Posted on Mon, Feb 10, 2020
There is an old southern saying that says, “It’s a poor frog that won’t praise its own pond.” Although no one else is more deserving of praise than Jesus Christ, we believe honor and appreciation are in order and that charity (love) begins at home and then spreads abroad. Stay tuned for our “In the Spotlight” segments featuring members of our congregation each week during Black History Month.
Raised in Grenada County, Mrs. Anita Bledsoe-Covington is well known among Grenada, Tallahatchie and Yalobusha counties as an entrepreneur and community activist. She was born the ninth child of 11 born to the late Icy Bell and Willie Sykes. Her family was already making great efforts of their own, so it was only natural that she would follow their lead.
Her mother was the head cook of the all-white Monte Cristo restaurant in Grenada from 1963 until the year she passed in 1973. She taught her and exposed her to many things, many of which have contributed to her survival and success. Anita’s twin sister, Juanita, marched with Dr. Martin Luther King, Jr. as he traveled through the south in 1967. Subsequently, she was arrested and jailed.
Young Anita accepted Christ and joined First New Hope under the leadership of renown pastor, Rev. C.C. Coleman. She was inspired by her mother to become involved in the ministries of the church and continued to do so everywhere she went including Pleasant Hill Missionary Baptist Church and now at Pleasant Grove.
After living in other cities and states, Mrs. Bledsoe-Covington and her three children moved to Yalobusha County in 1973. This is really where she found her stride. Becoming a widow at a young age, she had a strong desire to be active in her children’s education and development as well as to be an example and motivator for them. She wanted them to see her, somewhat like she had seen her own mother, and want to do more for themselves and to be assets to their communities and beyond.
In reflection, Mrs. Bledsoe-Covington said, “I’ve been involved in a little of everything, but it was always something for betterment.” In 1978, she became the first black female delegate for the Mississippi Democratic Convention in Jackson, as a representative for Yalobusha County. She became a licensed cosmetologist and opened Nita’s Beauty Salon in 1982. The salon earned her many accolades and made her a mainstay in the business community, especially as a minority woman entrepreneur, but in general as well. By 1986, her active participation as a parent garnered her an appointment as the first black chairman of the Title I program for the Coffeeville School District. In the 90’s, she was elected the first female trustee of the Coffeeville School District Board of Education, serving from 1991-1998. Establishing a track record, she was hired as the first black female city clerk for the town of Oakland, Mississippi in 1991.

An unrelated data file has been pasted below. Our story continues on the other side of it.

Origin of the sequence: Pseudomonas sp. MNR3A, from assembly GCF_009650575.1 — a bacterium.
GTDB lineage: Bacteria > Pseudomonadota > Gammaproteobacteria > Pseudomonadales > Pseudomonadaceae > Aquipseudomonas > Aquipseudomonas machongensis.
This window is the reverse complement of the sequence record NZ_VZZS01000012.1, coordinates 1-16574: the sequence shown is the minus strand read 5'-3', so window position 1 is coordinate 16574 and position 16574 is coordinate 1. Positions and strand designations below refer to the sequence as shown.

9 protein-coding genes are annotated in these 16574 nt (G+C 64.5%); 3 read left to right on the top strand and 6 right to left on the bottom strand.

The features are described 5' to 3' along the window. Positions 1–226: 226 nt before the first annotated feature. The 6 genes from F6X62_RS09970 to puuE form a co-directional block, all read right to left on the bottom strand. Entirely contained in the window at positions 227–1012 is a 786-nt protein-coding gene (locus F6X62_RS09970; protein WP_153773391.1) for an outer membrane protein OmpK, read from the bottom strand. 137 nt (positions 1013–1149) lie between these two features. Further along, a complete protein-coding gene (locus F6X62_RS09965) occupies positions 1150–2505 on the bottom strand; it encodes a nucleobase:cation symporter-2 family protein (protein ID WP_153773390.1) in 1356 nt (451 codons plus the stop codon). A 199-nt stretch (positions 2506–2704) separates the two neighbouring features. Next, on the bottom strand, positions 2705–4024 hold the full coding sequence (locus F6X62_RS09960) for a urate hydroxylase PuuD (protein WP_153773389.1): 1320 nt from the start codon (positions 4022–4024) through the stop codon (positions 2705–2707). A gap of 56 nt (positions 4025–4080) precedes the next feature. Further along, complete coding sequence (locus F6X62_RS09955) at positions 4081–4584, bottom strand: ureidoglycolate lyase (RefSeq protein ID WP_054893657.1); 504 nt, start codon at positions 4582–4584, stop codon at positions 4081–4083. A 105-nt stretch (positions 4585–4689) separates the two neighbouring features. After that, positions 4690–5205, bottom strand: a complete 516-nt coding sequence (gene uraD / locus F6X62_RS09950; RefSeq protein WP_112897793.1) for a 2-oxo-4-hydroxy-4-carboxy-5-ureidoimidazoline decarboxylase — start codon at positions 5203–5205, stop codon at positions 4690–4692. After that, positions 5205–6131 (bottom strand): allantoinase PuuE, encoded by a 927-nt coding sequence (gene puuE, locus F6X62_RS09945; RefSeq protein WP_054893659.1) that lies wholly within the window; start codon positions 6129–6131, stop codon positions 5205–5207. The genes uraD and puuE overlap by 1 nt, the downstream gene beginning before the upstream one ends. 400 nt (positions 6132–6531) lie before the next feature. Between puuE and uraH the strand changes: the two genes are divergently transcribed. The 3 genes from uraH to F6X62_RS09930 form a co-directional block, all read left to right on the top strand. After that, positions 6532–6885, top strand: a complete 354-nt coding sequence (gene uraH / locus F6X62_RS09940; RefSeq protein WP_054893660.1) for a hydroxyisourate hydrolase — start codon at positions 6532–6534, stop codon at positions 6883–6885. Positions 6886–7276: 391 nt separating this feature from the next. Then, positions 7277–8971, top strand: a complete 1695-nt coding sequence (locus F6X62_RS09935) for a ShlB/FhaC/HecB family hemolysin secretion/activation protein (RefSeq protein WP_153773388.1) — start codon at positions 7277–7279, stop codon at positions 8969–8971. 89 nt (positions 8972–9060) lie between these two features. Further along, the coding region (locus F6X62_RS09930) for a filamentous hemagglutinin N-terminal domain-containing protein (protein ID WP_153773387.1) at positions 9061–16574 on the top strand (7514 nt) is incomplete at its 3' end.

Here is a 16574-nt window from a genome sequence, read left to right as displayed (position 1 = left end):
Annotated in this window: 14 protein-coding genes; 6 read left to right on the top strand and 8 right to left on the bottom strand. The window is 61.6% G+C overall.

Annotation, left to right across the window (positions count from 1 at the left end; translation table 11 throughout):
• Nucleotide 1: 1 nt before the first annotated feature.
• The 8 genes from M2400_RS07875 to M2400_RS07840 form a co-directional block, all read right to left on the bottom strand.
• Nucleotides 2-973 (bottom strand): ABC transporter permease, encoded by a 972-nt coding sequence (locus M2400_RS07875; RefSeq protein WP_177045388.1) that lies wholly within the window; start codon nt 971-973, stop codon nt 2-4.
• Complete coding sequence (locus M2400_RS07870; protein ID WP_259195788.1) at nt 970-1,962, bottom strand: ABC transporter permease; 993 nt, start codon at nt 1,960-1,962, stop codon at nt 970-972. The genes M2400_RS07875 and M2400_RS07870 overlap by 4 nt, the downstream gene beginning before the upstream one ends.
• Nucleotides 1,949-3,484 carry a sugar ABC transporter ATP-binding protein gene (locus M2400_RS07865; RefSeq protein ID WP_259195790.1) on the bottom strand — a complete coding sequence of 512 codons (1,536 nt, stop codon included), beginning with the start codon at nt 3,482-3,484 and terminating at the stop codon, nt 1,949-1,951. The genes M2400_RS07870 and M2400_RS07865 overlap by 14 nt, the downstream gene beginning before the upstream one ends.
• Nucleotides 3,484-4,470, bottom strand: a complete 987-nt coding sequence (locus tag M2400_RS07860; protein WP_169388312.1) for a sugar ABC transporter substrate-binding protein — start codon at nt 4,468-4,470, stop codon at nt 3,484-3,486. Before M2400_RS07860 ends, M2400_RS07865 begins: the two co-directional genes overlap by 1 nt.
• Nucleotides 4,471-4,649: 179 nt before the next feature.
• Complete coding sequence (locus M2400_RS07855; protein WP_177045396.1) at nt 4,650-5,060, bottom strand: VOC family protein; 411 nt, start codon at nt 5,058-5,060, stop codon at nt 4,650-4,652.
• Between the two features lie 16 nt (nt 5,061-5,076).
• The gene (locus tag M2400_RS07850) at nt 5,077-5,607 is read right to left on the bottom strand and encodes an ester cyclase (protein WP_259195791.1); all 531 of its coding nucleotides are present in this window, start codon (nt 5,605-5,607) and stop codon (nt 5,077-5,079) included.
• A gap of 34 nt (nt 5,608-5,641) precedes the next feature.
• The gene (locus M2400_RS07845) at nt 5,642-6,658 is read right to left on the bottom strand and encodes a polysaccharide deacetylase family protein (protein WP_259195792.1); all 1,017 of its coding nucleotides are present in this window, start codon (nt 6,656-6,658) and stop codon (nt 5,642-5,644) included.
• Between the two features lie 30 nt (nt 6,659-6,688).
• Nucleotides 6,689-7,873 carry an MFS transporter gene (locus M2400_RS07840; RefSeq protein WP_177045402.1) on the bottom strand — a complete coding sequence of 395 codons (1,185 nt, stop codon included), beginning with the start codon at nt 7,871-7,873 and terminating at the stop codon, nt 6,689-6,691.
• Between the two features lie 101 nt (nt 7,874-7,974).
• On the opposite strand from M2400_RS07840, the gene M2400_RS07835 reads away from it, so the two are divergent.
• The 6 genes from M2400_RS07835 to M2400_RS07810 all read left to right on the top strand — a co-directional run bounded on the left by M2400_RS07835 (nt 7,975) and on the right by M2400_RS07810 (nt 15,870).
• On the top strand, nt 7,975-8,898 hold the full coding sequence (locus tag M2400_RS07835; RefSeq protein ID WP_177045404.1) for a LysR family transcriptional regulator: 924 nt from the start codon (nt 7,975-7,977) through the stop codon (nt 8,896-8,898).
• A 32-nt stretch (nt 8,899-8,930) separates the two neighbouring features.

Never resistant to change, Mrs. Bledsoe-Covington made a career change once again, this time returning to school. She began working as a teacher with the Institution of Community Services, Inc. Head Start program. Although she had already been working as an early childhood education teacher, she attended and graduated from Coahoma Community College with an associate degree in early childhood education in 2003 and a B.S. from Mississippi Valley State University in 2005 in the same field.
Always an active member of whatever congregation she was/is a part of, Mrs. Bledsoe-Covington chose to educate herself spiritually as well. She received the Dean and President Certificate from the National Baptist Congress of Christian Education. She has served in the Mt. Moriah District Baptist Association for decades, from serving as Usher Ministry secretary under Usher President Jonas Kelly to now serving as Congress Dean. She had visited and participated on programs at Pleasant Grove throughout her lifetime and through working with the district. However, she saw Pleasant Grove in a different light after Mrs. Stella Haywood introduced her to Deacon Otto Covington who became her husband. She serves as a deaconess, Director of Christian Education and in any other capacity she sees a need.
Three of her main focuses are family, faith and education so it is very fitting that three of her biggest influences were her mother, Pastor J.C. Batteast (former pastor and moderator) and Mrs. Mary Benoist (education administrator). Her mother’s impact is seen throughout her entire life. Pastor Batteast encouraged her to “do the work of the Lord,” and she watched and admired Mrs. Benoist closely while learning innumerable things in both life and the field of education.
After a lot of hard work and service, raising her family and achieving a series of firsts, she is enjoying life and is fulfilled by helping others. She is proud to have her three children, 10 grandchildren and great grandchild as part of her legacy. In 2010, she was honored as an unsung hero by Carr’s Chapel CME Church, receiving the Succeeding Against the Odds award during their Black History observance. The Honorable Bennie G. Thompson recognized Mrs. Bledsoe-Covington as an extraordinary figure in Black History during 2014 and the proclamation was placed on Congressional Record. When asked if it was her agenda to create black history, her response was, “I’ve always accepted challenges and I guess maybe I did. I wanted to see if I could make a difference!”
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